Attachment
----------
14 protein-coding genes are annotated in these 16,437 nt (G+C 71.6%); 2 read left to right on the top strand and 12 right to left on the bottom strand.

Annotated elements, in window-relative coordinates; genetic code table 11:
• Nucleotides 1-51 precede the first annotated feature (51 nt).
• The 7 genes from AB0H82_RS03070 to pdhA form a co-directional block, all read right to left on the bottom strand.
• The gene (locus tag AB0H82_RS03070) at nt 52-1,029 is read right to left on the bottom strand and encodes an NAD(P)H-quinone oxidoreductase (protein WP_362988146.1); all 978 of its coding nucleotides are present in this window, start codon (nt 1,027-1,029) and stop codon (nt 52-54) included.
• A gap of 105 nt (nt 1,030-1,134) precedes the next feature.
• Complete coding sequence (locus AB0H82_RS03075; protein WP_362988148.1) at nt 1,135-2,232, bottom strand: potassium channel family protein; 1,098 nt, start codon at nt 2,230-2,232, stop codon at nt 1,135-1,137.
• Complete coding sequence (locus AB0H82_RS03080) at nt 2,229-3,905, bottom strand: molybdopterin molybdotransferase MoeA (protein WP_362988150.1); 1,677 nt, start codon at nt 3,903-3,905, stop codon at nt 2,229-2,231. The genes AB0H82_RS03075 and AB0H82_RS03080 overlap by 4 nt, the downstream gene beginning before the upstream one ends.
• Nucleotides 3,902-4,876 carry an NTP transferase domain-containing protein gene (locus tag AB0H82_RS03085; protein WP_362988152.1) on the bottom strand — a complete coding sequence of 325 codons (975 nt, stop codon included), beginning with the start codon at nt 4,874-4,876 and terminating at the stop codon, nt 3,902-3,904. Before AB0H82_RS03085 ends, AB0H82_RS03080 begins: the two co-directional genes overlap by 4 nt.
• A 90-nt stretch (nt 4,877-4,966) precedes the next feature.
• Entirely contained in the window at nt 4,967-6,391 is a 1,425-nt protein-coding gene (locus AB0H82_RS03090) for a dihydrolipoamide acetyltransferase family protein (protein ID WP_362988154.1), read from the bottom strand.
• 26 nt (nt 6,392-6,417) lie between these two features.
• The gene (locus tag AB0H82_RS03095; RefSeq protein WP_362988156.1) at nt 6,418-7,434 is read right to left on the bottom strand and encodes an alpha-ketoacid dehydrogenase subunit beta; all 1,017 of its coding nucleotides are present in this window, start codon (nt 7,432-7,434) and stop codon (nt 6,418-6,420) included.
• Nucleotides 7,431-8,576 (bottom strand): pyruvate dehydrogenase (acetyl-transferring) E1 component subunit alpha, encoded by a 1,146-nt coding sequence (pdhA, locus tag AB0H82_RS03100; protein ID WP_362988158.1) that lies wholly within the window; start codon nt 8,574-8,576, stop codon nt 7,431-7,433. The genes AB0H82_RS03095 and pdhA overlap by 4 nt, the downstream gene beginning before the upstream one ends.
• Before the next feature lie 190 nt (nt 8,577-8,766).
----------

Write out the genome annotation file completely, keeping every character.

14 protein-coding genes are annotated in these 16,437 nt (G+C 71.6%); 2 read left to right on the top strand and 12 right to left on the bottom strand.

Annotated elements, in window-relative coordinates; genetic code table 11:
• Nucleotides 1-51 precede the first annotated feature (51 nt).
• The 7 genes from AB0H82_RS03070 to pdhA form a co-directional block, all read right to left on the bottom strand.
• The gene (locus tag AB0H82_RS03070) at nt 52-1,029 is read right to left on the bottom strand and encodes an NAD(P)H-quinone oxidoreductase (protein WP_362988146.1); all 978 of its coding nucleotides are present in this window, start codon (nt 1,027-1,029) and stop codon (nt 52-54) included.
• A gap of 105 nt (nt 1,030-1,134) precedes the next feature.
• Complete coding sequence (locus AB0H82_RS03075; protein WP_362988148.1) at nt 1,135-2,232, bottom strand: potassium channel family protein; 1,098 nt, start codon at nt 2,230-2,232, stop codon at nt 1,135-1,137.
• Complete coding sequence (locus AB0H82_RS03080) at nt 2,229-3,905, bottom strand: molybdopterin molybdotransferase MoeA (protein WP_362988150.1); 1,677 nt, start codon at nt 3,903-3,905, stop codon at nt 2,229-2,231. The genes AB0H82_RS03075 and AB0H82_RS03080 overlap by 4 nt, the downstream gene beginning before the upstream one ends.
• Nucleotides 3,902-4,876 carry an NTP transferase domain-containing protein gene (locus tag AB0H82_RS03085; protein WP_362988152.1) on the bottom strand — a complete coding sequence of 325 codons (975 nt, stop codon included), beginning with the start codon at nt 4,874-4,876 and terminating at the stop codon, nt 3,902-3,904. Before AB0H82_RS03085 ends, AB0H82_RS03080 begins: the two co-directional genes overlap by 4 nt.
• A 90-nt stretch (nt 4,877-4,966) precedes the next feature.
• Entirely contained in the window at nt 4,967-6,391 is a 1,425-nt protein-coding gene (locus AB0H82_RS03090) for a dihydrolipoamide acetyltransferase family protein (protein ID WP_362988154.1), read from the bottom strand.
• 26 nt (nt 6,392-6,417) lie between these two features.
• The gene (locus tag AB0H82_RS03095; RefSeq protein WP_362988156.1) at nt 6,418-7,434 is read right to left on the bottom strand and encodes an alpha-ketoacid dehydrogenase subunit beta; all 1,017 of its coding nucleotides are present in this window, start codon (nt 7,432-7,434) and stop codon (nt 6,418-6,420) included.
• Nucleotides 7,431-8,576 (bottom strand): pyruvate dehydrogenase (acetyl-transferring) E1 component subunit alpha, encoded by a 1,146-nt coding sequence (pdhA, locus tag AB0H82_RS03100; protein ID WP_362988158.1) that lies wholly within the window; start codon nt 8,574-8,576, stop codon nt 7,431-7,433. The genes AB0H82_RS03095 and pdhA overlap by 4 nt, the downstream gene beginning before the upstream one ends.
• Before the next feature lie 190 nt (nt 8,577-8,766).